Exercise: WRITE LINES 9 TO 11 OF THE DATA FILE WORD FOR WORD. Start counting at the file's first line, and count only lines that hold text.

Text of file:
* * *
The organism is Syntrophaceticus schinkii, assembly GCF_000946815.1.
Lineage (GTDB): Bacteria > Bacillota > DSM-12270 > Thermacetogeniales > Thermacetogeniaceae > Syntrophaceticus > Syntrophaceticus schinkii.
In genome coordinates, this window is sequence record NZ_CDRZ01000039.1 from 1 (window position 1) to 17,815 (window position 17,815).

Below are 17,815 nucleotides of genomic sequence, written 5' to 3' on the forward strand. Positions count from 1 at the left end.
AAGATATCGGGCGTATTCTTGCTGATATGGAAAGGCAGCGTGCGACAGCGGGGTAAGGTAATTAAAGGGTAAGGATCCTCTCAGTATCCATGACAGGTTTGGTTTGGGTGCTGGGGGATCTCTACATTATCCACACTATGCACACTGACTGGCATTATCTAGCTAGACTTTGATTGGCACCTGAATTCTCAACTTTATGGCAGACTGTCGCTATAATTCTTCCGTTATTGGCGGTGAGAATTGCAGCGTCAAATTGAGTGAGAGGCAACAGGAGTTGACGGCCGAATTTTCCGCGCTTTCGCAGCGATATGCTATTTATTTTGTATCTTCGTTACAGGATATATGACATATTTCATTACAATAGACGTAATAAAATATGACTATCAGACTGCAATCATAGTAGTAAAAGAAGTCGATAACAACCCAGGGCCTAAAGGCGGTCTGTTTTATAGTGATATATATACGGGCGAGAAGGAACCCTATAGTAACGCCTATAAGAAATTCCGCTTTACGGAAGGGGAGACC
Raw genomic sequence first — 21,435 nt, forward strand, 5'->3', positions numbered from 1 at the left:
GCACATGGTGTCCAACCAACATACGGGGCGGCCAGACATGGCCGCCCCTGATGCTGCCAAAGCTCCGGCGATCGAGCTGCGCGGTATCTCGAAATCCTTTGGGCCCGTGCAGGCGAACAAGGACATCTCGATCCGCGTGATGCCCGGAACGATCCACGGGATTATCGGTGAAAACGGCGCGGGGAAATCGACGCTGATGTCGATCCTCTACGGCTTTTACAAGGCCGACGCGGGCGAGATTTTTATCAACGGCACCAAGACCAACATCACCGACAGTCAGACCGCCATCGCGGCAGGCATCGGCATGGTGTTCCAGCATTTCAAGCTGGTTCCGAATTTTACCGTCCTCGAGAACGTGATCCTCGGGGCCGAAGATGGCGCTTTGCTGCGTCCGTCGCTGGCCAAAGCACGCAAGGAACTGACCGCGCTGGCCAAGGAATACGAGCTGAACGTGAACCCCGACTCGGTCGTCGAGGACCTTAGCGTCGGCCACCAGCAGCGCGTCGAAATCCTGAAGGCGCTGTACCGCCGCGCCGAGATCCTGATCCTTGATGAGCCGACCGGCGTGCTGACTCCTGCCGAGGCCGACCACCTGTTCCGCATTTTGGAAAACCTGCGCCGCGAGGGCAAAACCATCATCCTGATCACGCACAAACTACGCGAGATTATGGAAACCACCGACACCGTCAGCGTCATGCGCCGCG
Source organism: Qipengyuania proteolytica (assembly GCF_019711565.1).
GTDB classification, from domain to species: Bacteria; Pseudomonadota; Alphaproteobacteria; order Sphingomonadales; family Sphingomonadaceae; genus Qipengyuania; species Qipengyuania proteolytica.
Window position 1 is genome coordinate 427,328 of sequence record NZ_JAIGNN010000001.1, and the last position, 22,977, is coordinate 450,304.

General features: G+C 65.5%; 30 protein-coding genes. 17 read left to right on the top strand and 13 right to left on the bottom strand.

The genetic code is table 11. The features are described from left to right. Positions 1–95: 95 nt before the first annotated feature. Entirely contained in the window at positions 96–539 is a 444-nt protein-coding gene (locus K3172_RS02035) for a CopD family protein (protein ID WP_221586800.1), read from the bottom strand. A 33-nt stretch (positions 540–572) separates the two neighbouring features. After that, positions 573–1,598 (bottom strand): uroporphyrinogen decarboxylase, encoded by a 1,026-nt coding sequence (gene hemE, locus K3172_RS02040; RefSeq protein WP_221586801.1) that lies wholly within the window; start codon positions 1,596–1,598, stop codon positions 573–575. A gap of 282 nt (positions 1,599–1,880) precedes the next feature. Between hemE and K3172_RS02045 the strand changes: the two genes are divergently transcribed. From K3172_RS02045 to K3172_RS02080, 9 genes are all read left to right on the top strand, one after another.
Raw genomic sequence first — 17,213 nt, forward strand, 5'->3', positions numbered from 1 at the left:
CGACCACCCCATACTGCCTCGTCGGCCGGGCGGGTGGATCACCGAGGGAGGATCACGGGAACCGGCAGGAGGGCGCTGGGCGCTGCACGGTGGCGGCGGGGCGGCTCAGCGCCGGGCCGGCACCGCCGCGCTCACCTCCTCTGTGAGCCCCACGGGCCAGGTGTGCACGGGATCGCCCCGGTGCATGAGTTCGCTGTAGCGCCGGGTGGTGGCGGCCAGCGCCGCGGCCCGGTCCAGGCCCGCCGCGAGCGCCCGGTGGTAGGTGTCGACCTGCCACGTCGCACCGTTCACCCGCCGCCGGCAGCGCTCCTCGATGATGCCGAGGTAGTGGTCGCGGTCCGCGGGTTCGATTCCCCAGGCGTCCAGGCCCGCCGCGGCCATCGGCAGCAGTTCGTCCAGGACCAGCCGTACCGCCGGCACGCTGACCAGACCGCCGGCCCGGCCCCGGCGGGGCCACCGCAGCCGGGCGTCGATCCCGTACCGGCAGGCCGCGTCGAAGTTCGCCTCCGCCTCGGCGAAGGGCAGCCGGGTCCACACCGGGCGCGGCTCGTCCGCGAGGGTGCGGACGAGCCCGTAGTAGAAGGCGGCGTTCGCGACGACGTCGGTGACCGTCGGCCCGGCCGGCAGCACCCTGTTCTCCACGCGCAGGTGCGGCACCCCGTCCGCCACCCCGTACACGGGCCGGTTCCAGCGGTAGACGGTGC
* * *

GTDB classification, from domain to species: Bacteria; Pseudomonadota; Alphaproteobacteria; order Sphingomonadales; family Sphingomonadaceae; genus Qipengyuania; species Qipengyuania proteolytica.
Window position 1 is genome coordinate 427,328 of sequence record NZ_JAIGNN010000001.1, and the last position, 22,977, is coordinate 450,304.

General features: G+C 65.5%; 30 protein-coding genes. 17 read left to right on the top strand and 13 right to left on the bottom strand.